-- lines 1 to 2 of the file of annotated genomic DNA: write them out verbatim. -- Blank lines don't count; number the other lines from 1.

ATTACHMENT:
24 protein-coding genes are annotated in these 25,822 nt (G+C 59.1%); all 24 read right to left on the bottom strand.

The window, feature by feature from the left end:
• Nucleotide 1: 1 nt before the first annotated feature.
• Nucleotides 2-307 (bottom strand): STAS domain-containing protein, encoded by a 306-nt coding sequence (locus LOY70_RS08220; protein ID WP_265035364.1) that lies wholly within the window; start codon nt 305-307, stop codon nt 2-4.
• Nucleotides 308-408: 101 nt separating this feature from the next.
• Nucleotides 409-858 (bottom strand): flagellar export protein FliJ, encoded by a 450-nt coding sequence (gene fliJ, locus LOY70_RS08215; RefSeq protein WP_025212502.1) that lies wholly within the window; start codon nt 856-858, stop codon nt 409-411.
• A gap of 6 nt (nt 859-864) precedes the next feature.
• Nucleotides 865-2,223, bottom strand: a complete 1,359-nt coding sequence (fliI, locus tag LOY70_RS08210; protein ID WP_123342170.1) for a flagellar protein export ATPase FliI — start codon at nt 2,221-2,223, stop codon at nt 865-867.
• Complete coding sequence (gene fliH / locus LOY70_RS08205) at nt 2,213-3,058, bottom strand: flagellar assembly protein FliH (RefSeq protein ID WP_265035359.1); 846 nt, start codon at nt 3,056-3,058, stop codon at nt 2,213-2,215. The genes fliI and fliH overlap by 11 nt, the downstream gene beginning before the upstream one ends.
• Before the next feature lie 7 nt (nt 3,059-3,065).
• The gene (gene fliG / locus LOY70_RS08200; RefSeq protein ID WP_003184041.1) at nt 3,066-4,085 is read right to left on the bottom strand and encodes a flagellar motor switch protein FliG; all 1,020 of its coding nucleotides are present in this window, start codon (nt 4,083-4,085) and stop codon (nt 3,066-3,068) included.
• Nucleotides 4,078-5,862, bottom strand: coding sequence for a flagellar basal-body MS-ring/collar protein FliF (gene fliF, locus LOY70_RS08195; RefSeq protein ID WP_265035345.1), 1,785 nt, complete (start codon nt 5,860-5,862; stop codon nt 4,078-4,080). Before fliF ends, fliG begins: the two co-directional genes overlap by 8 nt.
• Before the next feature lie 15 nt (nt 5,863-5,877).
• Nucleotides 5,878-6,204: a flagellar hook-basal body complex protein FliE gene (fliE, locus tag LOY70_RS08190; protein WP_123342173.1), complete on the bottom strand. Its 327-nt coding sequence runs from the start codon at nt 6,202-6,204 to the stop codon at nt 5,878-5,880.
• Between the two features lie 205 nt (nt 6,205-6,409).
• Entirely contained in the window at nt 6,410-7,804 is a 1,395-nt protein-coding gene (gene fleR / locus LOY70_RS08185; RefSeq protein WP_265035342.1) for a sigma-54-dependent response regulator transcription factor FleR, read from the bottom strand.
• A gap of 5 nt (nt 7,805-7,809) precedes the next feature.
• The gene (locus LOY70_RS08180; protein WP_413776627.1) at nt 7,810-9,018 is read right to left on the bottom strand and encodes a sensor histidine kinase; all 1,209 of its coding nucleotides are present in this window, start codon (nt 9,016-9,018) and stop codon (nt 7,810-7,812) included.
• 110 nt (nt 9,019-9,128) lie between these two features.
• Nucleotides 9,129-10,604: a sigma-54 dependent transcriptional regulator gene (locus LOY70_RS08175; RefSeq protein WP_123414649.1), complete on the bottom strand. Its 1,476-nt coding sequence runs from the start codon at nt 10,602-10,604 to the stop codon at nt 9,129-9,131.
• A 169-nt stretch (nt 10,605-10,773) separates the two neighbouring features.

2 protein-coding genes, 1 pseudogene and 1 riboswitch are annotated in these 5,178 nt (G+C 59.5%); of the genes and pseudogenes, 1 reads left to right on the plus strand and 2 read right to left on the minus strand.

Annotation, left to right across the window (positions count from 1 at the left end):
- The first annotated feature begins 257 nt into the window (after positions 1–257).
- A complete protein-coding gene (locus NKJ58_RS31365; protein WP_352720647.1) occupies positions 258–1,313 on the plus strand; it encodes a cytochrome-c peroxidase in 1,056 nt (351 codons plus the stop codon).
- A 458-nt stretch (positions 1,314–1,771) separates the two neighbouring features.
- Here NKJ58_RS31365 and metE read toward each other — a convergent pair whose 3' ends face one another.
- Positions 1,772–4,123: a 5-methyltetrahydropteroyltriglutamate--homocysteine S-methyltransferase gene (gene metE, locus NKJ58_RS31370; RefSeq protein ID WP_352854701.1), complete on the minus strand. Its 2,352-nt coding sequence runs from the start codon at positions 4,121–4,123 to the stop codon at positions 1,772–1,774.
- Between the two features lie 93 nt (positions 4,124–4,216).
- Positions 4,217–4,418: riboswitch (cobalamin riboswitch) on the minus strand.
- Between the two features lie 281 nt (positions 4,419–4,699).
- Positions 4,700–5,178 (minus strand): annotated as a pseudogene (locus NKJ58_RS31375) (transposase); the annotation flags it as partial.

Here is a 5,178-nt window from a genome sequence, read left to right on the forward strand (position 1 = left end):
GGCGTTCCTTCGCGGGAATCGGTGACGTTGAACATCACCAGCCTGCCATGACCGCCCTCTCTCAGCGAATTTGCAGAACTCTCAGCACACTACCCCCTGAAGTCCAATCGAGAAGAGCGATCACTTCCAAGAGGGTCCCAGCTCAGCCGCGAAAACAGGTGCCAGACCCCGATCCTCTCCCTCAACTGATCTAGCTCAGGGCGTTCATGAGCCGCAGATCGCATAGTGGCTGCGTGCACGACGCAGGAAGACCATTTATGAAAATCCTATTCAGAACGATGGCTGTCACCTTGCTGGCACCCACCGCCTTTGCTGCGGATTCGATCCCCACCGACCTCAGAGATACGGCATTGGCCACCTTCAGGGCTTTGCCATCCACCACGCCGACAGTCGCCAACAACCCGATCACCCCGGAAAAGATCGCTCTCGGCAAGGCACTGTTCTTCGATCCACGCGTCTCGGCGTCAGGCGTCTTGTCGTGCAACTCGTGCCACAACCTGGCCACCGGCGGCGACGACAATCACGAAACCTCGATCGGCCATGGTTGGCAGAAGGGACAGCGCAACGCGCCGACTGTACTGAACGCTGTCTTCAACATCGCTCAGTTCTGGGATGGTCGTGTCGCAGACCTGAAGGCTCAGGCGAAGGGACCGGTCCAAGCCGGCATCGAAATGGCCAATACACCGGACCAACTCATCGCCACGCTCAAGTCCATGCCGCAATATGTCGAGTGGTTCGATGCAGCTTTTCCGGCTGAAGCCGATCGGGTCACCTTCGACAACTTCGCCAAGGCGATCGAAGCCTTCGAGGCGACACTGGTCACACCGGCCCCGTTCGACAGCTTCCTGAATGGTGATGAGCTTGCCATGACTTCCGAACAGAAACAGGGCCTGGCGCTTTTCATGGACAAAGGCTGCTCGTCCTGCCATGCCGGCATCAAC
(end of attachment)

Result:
24 protein-coding genes are annotated in these 25,822 nt (G+C 59.1%); all 24 read right to left on the bottom strand.

The window, feature by feature from the left end: